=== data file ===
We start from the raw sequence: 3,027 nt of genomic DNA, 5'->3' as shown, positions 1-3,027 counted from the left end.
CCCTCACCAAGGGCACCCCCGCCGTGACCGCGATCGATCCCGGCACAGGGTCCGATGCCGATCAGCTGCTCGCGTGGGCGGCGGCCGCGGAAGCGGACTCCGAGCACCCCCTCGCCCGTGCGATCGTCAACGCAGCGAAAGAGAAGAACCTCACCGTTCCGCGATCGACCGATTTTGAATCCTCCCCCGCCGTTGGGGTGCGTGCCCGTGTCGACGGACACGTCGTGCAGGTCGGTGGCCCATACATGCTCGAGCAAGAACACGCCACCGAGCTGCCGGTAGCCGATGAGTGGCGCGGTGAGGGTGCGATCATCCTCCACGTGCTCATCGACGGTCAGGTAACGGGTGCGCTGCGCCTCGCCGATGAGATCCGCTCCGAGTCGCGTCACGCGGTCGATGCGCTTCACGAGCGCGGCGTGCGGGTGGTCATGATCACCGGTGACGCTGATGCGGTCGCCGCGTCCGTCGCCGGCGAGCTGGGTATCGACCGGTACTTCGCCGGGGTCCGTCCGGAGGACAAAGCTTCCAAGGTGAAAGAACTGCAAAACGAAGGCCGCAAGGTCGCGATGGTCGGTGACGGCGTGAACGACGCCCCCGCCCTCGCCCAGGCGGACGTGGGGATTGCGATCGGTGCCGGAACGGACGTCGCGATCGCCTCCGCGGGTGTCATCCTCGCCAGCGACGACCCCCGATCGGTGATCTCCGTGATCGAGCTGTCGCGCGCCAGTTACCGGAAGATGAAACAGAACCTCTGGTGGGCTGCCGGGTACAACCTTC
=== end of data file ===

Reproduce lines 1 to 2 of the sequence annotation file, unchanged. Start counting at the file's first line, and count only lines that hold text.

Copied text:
We start from the raw sequence: 3,027 nt of genomic DNA, 5'->3' as shown, positions 1-3,027 counted from the left end.
CCCTCACCAAGGGCACCCCCGCCGTGACCGCGATCGATCCCGGCACAGGGTCCGATGCCGATCAGCTGCTCGCGTGGGCGGCGGCCGCGGAAGCGGACTCCGAGCACCCCCTCGCCCGTGCGATCGTCAACGCAGCGAAAGAGAAGAACCTCACCGTTCCGCGATCGACCGATTTTGAATCCTCCCCCGCCGTTGGGGTGCGTGCCCGTGTCGACGGACACGTCGTGCAGGTCGGTGGCCCATACATGCTCGAGCAAGAACACGCCACCGAGCTGCCGGTAGCCGATGAGTGGCGCGGTGAGGGTGCGATCATCCTCCACGTGCTCATCGACGGTCAGGTAACGGGTGCGCTGCGCCTCGCCGATGAGATCCGCTCCGAGTCGCGTCACGCGGTCGATGCGCTTCACGAGCGCGGCGTGCGGGTGGTCATGATCACCGGTGACGCTGATGCGGTCGCCGCGTCCGTCGCCGGCGAGCTGGGTATCGACCGGTACTTCGCCGGGGTCCGTCCGGAGGACAAAGCTTCCAAGGTGAAAGAACTGCAAAACGAAGGCCGCAAGGTCGCGATGGTCGGTGACGGCGTGAACGACGCCCCCGCCCTCGCCCAGGCGGACGTGGGGATTGCGATCGGTGCCGGAACGGACGTCGCGATCGCCTCCGCGGGTGTCATCCTCGCCAGCGACGACCCCCGATCGGTGATCTCCGTGATCGAGCTGTCGCGCGCCAGTTACCGGAAGATGAAACAGAACCTCTGGTGGGCTGCCGGGTACAACCTTC